Critical limb ischemia is a chronic pathologic condition defined by the lack of blood flow in peripheral circulation. Microdialysis is a well-known and sensitive method for the early detection of tissue ischemia. The aim of the present study was to use microdialysis in order to analyse cellular metabolism changes after peripheral endovascular revascularization.
Ten patients diagnosed with critical limb ischemia was enrolled. CMA 60 (CMA® - Solna, Sweden) catheter with a 20 kDa cut-off was placed subcutaneously on the anterior aspect of the foot of both limbs. Samples were collected starting 12-hours before surgery and throughout the following 72-hours, using a CMA 600 (CMA® - Solna, Sweden) microdialysis analyser.
Technical revascularization was successful in all cases. The cannulation was well tolerated in all patients. The site of catheter insertion healed easily in few days without infective complications in any case. Two patients underwent major amputation. After revascularization, glucose showed a strong increase (mean, 5.86 ± 1.52 mMol/L, p = .008). No restoration of the circadian rhythm was noted in patients who underwent major amputation. Glycerol concentration curves were not deductibles in both the ischemic and the control limbs (mean, 148.43 ± 42.13 mMol/L vs 178.44 ± 75.93 mMol/L, p = .348). Within the first 24-hours after revascularization, lactate concentration raised strongly (6.58 ± 1.56 mMol/L, p = .002): thereafter, it immediately decreased to a concentration similar to the control level (1.71 ± 1.69 mMol/L). In both patients who underwent major amputation, lactate did not show the typical peak of the successful revascularization. The trend of the lactate/pyruvate ratio after a brief initial decrease of the ratio increased again in both the patients who finally underwent amputation.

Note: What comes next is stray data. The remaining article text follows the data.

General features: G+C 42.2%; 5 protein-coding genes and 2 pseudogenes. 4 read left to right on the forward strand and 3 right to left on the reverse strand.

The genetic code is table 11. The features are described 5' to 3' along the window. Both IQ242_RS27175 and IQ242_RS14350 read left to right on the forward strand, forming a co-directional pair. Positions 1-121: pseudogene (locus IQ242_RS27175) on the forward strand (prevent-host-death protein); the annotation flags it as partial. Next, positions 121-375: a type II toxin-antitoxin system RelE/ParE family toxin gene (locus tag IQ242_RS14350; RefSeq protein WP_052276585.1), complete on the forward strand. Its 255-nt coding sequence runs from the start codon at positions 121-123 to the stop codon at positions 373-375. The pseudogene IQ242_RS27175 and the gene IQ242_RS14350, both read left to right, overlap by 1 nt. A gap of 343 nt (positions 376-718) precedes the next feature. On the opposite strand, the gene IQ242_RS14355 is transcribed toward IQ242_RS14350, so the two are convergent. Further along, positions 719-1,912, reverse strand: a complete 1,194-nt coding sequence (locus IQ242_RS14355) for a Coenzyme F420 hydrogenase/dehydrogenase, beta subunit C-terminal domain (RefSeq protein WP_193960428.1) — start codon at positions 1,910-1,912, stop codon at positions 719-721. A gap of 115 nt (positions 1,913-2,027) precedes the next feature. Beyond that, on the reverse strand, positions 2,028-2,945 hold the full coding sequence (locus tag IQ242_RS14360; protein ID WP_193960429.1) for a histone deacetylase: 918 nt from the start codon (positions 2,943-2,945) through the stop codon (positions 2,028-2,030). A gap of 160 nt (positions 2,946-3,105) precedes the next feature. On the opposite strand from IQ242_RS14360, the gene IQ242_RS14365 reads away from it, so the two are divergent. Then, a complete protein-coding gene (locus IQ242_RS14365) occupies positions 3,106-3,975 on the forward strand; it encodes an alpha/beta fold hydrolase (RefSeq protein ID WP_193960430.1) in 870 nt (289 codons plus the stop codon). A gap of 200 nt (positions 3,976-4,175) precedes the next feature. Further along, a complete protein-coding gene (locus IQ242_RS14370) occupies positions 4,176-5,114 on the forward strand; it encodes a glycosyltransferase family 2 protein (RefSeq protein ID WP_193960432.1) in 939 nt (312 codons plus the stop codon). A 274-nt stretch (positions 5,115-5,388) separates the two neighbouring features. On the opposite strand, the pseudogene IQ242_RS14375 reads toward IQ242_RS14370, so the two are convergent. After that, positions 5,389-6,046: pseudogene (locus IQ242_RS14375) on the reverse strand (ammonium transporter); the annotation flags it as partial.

Restoration of glucose and glycerol circadian rhythm, coupled with low lactate concentration and lactate/pyruvate ratio seemed to be linked to good surgical outcome.